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Particle Sciences - Technical Brief: 2010: Volume 5
Dissolution testing is a requirement for all solid oral dosage forms and is used in all phases of development for product release and stability testing1. It is a key analytical test used for detecting physical changes in an active pharmaceutical ingredient (API) and in the formulated product.
At early stages of development, in vitro dissolution testing guides the optimization of drug release from formulations. Over the past 50 years, dissolution testing has also been employed as a quality control (QC) procedure, in R&D to detect the influence of critical manufacturing variables and in comparative studies for in vitro-in vivo correlation (IVIVC).2
The FDA guidance on dissolution testing for immediate release solid oral dosage forms1 includes the use of the Biopharmaceutics Classification System (BCS) guidelines for biorelevant dissolution tests, which is based upon API solubility and permeability.3 According to the BCS guidelines, in vitro dissolution testing may be a useful tool to forecast the in vivo performance of drug products and potentially reduce the number of bioavailability/bioequivalence studies required. The FDA guidance on scale-up and post-approval changes (SUPAC) for immediate release oral dosage forms recommends the use of in vitro dissolution to justify post-approval changes.4
Despite being readily-entrained in pharmaceutical and biotechnology industry, the basics of the dissolution test are often misunderstood. The test must be rugged and reproducible and highlight or discriminate significant changes in product performance.
The specific dissolution technique employed is determined by the dosage form characteristics and the intended route of administration. For solid dosage forms, industry standard dissolution testing methodologies are the United States Pharmacopoeia (USP) Apparatus 1 (basket) and the USP Apparatus 2 (paddle) (see Figure 1). Immediate-release, modified-release and extended release tablets are usually tested in classical dissolution baths with USP 2 paddles. Floating capsules and tablets generally use USP 1 baskets. Other dissolution techniques and equipment include USP 3 (reciprocating cylinders), USP 4 (flow-through-cell), USP 5 (paddle-over-disk), USP 6 (cylinder) and USP 7 (reciprocating holders).5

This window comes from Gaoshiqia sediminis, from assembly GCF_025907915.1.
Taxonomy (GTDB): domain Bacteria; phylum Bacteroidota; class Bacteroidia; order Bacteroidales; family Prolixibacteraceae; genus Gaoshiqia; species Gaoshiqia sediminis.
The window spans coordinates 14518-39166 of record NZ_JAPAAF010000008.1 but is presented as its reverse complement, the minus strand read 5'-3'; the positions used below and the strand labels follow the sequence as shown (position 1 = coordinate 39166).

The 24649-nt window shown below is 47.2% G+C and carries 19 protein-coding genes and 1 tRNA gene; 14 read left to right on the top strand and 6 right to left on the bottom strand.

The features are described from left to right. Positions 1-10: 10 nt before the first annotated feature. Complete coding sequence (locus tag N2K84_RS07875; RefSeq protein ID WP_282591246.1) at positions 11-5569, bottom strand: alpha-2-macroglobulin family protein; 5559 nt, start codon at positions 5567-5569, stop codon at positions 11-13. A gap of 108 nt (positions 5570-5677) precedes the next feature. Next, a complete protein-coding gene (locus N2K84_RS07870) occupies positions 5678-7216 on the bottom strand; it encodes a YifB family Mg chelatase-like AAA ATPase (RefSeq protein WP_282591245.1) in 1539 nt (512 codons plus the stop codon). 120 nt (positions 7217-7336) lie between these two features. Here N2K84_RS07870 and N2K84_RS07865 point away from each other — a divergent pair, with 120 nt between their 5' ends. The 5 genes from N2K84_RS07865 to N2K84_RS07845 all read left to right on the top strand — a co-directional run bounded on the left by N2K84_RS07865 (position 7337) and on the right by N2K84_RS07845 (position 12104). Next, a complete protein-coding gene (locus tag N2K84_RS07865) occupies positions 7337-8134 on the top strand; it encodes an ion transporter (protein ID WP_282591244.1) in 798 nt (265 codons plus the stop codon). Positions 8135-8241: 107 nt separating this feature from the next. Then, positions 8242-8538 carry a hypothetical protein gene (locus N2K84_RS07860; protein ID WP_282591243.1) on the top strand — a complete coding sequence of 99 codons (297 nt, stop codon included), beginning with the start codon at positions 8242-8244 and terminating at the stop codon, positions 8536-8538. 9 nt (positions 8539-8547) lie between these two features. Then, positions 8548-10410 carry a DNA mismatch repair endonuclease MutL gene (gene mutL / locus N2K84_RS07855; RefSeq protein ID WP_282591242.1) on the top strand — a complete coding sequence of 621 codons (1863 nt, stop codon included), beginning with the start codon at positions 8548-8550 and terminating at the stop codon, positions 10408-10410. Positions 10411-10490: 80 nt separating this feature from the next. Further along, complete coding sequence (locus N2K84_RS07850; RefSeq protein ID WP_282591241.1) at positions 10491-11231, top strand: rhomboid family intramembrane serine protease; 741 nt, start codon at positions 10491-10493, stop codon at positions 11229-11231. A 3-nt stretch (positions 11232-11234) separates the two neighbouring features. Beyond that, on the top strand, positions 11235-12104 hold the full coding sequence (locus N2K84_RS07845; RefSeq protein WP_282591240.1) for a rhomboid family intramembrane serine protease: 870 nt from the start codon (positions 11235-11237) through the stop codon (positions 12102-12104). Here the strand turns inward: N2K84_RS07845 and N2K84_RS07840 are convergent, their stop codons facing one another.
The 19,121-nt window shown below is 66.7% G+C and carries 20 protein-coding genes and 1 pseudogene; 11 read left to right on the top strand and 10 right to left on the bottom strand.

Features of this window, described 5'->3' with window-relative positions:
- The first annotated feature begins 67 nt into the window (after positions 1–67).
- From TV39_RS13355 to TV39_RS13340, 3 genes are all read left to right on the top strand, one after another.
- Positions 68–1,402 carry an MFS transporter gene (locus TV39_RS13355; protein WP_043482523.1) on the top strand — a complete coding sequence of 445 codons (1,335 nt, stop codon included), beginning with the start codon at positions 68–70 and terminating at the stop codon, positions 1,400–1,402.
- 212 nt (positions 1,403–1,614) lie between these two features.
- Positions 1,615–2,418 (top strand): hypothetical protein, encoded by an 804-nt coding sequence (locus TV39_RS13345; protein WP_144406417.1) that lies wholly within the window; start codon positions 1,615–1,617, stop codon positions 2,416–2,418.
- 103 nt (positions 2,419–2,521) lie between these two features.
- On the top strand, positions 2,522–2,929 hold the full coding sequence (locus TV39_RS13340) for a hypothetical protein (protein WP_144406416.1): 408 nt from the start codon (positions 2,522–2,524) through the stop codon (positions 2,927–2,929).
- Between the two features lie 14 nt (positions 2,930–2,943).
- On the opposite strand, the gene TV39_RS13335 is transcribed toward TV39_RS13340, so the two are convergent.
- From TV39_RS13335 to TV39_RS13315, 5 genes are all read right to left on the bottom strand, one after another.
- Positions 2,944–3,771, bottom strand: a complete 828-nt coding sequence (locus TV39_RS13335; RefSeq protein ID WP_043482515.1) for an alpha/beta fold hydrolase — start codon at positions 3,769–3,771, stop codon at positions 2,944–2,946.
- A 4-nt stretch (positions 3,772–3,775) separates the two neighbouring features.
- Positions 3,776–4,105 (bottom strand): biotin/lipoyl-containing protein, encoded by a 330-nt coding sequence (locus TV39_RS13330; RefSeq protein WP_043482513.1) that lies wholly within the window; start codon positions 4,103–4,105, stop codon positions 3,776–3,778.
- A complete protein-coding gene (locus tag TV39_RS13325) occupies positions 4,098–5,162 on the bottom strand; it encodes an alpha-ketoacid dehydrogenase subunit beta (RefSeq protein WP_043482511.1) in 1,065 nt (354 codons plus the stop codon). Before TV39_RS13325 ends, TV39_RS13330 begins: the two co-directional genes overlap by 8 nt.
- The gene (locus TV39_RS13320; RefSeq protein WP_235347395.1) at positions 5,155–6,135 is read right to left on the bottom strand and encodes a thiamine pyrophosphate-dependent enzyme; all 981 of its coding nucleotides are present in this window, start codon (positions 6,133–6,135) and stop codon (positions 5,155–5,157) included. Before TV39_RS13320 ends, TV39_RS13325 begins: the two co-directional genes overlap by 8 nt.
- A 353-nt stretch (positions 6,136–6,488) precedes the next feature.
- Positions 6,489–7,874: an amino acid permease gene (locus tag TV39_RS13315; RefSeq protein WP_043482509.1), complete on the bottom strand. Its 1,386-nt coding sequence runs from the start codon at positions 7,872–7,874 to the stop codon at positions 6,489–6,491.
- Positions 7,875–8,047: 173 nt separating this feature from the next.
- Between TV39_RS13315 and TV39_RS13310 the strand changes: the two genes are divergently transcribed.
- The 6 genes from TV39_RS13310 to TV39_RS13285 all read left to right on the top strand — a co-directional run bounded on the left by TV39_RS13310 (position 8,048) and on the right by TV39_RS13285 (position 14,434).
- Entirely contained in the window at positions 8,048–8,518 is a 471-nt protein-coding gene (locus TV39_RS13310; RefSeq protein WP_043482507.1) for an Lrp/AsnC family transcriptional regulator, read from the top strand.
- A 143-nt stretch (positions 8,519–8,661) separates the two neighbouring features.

The development of a dissolution procedure involves selecting the dissolution media, apparatus type and hydrodynamics (agitation rate) appropriate for the product. This overview article will focus on the most commonplace (USP 1 and 2) dissolution apparatus and present an overview of typical method parameters that should be considered during dissolution development.
For most dosage forms to be efficacious, the API(s) must be absorbed into the systemic circulation so that it can be transported to its site of activity. This process contributes to the bioavailability of the drug substance and involves two steps: dissolution and absorption (or permeability). Understanding the multi-step dissolution process is essential to proper in vitro method development. Dissolution is the process of extracting the API out of the dosage form solid-state matrix into solution within the gastrointestinal tract. Absorption is the process of transporting the drug substance from the gastrointestinal lumen into the systemic circulation.
Dissolution testing is an in vitro method that characterizes how an API is extracted out of a solid dosage form. It can indicate the efficiency of in vivo dissolution but does not provide any information on drug substance absorption. Pharmacokinetic data supplements and provides additional information regarding API absorption rate.
Selection of the appropriate in vitro conditions (media and hydrodynamics) that simulate the in vivo conditions can lead to the generation of successful IVIVC or at the very least, in vitro-in vivo relations (IVIVR).3 Conditions that are optimal for QC purposes may not be applicable for establishing IVIVC so it may be necessary to use two dissolution tests to meet different objectives such as development needs or regulatory demands.